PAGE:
Get Started Decorating Your Home in 6 Easy Steps

Many readers have sent me questions asking for advice on how to get started on home-decorating projects. Here is a six-step program for establishing your decorating game plan. It is the same basic format that many interior designers have used with clients to establish priorities. Follow these steps and you should be well prepared to get started with confidence and direction. They will give you a better idea of your decorating needs, whether you continue on your own and use retail resources or work with a professional designer.

STEP 1. Purchase a loose-leaf notebook, several folders with internal storage pockets, index cards, colored construction paper, ¼-inch graph paper, ruler, rubber cement-type glue and furniture templates (available in most art supply stores).

STEP 2. Gather as many decorating and design magazines and newspaper articles as possible and call a family meeting. Give out index cards to each member. Distribute the design literature, and make sure there are plenty of photographs of room and furniture styles. Tell each family member that you want input on special needs, such as storage requirements, seating preferences, style and color choices and any other pertinent information that can help you make decisions. It is often difficult for people to be specific about their likes and dislikes when it comes to decorating. The terminology is often unfamiliar, and perhaps they have never really thought consciously about these things. Encourage the family members to flip through the pages of the magazines and tear out photos of the things they like. Ask that they circle appealing items in the room photographs and select color schemes that might be pleasing. If they have difficulty finding a color scheme, a favorite tie or scarf will often reveal valuable information about the person’s preferences for pattern and color. Make plenty of notes and put them and the favored room pictures into individually marked room file folders. If a room is to be used by more than one member of the family – for instance, a shared bathroom or the family room – then encourage them to compile a file composed of two lists: a “needs” list and “wish” list. Explain that the latter will be contingent of feasibility and priorities. For the sake of family peace, make sure all understand that their input is in no way a promise. This information will be vital as your project evolves.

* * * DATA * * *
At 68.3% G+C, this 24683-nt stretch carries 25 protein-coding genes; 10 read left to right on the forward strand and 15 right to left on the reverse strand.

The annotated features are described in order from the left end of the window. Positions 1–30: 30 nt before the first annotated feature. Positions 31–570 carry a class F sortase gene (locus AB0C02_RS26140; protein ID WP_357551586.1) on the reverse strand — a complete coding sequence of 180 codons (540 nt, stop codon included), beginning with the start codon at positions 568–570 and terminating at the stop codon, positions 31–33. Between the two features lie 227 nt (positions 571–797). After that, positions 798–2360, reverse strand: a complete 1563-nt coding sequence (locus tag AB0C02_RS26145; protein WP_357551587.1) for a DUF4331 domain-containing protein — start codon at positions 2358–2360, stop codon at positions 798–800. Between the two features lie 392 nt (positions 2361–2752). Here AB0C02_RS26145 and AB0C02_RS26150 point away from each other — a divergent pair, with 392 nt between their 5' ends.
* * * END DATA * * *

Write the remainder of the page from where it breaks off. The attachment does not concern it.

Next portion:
STEP 3. Make an inventory of all items that you or other family members wish to keep and need to work around. If reupholstering, refinishing or any other updating is required to integrate the piece into the newly decorated room, make some inquiries with local workshops for approximate prices. List these preliminary estimates on labeled file cards, placing each item on a card designated for a particular room. All dimensions need to be noted on the inventory cards for future space planning.

If an item is in good condition and you plan to use it “as is,” then you will also need a  color history card for future matching of this item with new purchases and decorative finishes. If you happen to have a small leftover piece of the particular fabric or wall covering, hold on to it; if not, you can re-create the color scheme of the fabric or rug pattern by matching the colors to paint chips, yarns or heavy threads. After selecting several variations of the color combinations at the paint or yarn store, making sure you double-check your selection in the lighting conditions at home, since colors will change dramatically between the store and home. Attach your color history of each item to the appropriately labeled room card. All this troublesome matching will be well worth the effort later when you are trying to match new purchases with your antique rug or 2-year-old sofa.